“Food waste reduction kind of involves the most human interactions,” Erickson said. “With the hotels, you can install LED lights, you can put energy management systems in, change water fixtures. You don’t necessarily have to alter people’s behavior. When it comes to food waste, you have to alter people’s behavior. You have to change their standard operating procedures on a day-to-day basis.”
Most hotel companies would not disclose how many pounds of food are produced or wasted. They said they do not have the capability to measure, though a few, such as Hilton and Marriott, have set numerical goals for reducing waste.
Hilton, which has 6,000 hotels globally, is testing technology to quantify its food waste.
It has set a goal to cut food waste by 50 percent by 2030 through its Decrease, Donate, Divert model. Many of its hotels use technologies such as Winnow and Leanpath that help chefs measure and monitor the ingredients they are using. Leanpath, for instance, provides a built-in scale and camera capabilities to track the amount of food a chef is using.
“Food waste has major implications from both an environmental and social perspective,” said Caitrin O’Brien, senior manager of corporate responsibility at Hilton. “We know that food production is the single biggest cause of deforestation, water extraction, and habitat and biodiversity loss.”
InterContinental Hotels Group is also using Winnow in a number of hotels to monitor and track food waste through its artificial intelligence-based smart meter that analyzes ingredients during food preparation and plates returned to the kitchen.
“This then builds up a bank of data which in turn informs buying decisions for our chefs and their menu planning,” said Catherine Dolton, vice president of corporate responsibility for IHG.
Marriott, the largest hotel company in the world, is also testing out such technology. It has a poster available to its hotels internally and online to show how they should deal with their food waste.
“We don’t just want to jump to composting food waste on the front end. That’s a solution but not the primary first solution,” said Denise Naguib, director of sustainability and supplier diversity at Marriott.
This is what they suggest. First, chefs should study what past customers have consumed and properly measure their needs, then they should donate food to people, then they should donate to farms to feed animals, then they should resort to composting. Marriott has made 2020 a pinnacle year for dealing with this issue and plans to reduce food waste by 50 percent by 2025.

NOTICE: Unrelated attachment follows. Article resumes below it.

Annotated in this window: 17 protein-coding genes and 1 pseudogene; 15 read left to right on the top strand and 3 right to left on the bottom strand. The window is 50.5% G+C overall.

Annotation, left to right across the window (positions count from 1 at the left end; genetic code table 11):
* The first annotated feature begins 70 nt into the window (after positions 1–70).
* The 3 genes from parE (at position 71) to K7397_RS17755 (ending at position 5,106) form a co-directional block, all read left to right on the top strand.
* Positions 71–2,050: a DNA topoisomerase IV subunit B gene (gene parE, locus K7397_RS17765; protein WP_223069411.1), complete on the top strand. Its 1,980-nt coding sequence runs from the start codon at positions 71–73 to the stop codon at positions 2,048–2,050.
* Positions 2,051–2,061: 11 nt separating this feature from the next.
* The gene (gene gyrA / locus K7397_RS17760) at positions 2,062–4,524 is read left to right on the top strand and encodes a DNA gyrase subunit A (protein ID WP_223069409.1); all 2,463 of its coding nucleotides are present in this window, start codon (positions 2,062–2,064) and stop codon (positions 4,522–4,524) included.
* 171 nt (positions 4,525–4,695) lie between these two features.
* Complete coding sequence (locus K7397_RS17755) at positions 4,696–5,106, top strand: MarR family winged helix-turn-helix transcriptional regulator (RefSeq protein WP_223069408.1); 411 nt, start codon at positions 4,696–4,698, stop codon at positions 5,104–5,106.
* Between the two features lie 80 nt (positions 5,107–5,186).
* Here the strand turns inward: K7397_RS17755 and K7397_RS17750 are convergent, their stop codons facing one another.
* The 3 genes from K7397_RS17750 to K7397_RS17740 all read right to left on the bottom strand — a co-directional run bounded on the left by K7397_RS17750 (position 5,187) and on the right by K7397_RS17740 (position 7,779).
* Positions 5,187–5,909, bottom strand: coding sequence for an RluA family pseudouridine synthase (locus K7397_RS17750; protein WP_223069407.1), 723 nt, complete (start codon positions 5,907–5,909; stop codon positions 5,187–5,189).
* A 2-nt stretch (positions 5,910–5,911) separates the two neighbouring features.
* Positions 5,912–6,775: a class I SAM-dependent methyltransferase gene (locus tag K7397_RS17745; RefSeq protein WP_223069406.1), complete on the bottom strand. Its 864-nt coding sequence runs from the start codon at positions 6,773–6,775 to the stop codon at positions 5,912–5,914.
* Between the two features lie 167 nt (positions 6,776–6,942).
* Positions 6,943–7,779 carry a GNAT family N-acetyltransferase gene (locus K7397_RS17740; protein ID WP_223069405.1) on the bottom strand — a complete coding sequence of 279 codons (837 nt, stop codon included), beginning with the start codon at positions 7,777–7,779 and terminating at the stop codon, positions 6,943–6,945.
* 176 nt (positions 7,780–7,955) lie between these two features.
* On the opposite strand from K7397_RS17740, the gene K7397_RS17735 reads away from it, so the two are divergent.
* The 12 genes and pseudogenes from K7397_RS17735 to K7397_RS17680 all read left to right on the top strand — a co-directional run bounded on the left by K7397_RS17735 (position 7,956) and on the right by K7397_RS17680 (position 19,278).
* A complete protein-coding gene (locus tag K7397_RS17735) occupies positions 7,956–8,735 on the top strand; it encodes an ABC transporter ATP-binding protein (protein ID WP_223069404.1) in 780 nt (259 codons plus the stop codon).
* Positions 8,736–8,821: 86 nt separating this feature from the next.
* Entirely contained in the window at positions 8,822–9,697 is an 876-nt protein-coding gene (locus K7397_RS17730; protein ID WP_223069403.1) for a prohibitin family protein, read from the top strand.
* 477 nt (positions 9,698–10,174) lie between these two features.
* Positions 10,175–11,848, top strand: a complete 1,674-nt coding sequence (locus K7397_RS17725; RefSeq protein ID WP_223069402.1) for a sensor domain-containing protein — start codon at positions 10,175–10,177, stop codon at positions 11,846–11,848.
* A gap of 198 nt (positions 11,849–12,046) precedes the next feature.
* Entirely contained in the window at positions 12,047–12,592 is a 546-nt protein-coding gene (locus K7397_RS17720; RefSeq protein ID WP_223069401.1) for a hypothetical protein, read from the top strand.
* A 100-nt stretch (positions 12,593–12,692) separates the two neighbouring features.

Smaller Plates = Fewer Binges
Hotels, especially in Las Vegas, are not cutting down on their buffets, but they are becoming more strategic in the way they present them. People tend to fill up their plates to capacity even if they know they can’t eat all the food. Providing smaller plates means that people can’t grab more then they can ingest. Hotels want their buffets to look appealing but not to the point of making their guests crave a binge. Many hotels are presenting items in smaller plates, especially as the hours-long buffet is wrapping up.
Hyatt has made food waste management a priority, launching a guide for its 875 hotels around the world. Each hotel is required to have a food waste management plan in place. The company has a goal of reducing food waste by 40 percent by next year.
“That’s not just a hospitality issue. It touches farmers, distributors, restaurants and hotels, and households,” said Hyatt’s director of environmental affairs Marie Fukudome. “It’s a big issue not just because of the volume of waste but also now with the focus of climate change, there are climate change implications when you think of the methane emissions, for example, related to decomposing food.”
Donating food to those in need is one solution to dealing with unused food. But that is not as easy as it sounds. Hotels are reluctant to do that because they have to meet strict food safety standards.
MGM in November reached a milestone of donating more than 1 million meals through its Feeding Forward programs. It comes from meals that are not served at conventions, minibars, and warehouses. But it wasn’t that easy, MGM’s Siddiqui said.
The food has to be kept at certain temperatures and equipment such as blast chillers have to be used. MGM teamed up with local organizations to build a roving blast chiller so that more food from more properties could make it to shelters.
Which means that if hotels are going to meet this challenge, they will either have to make cuts or make investments to meet the lofty goals they have set for themselves.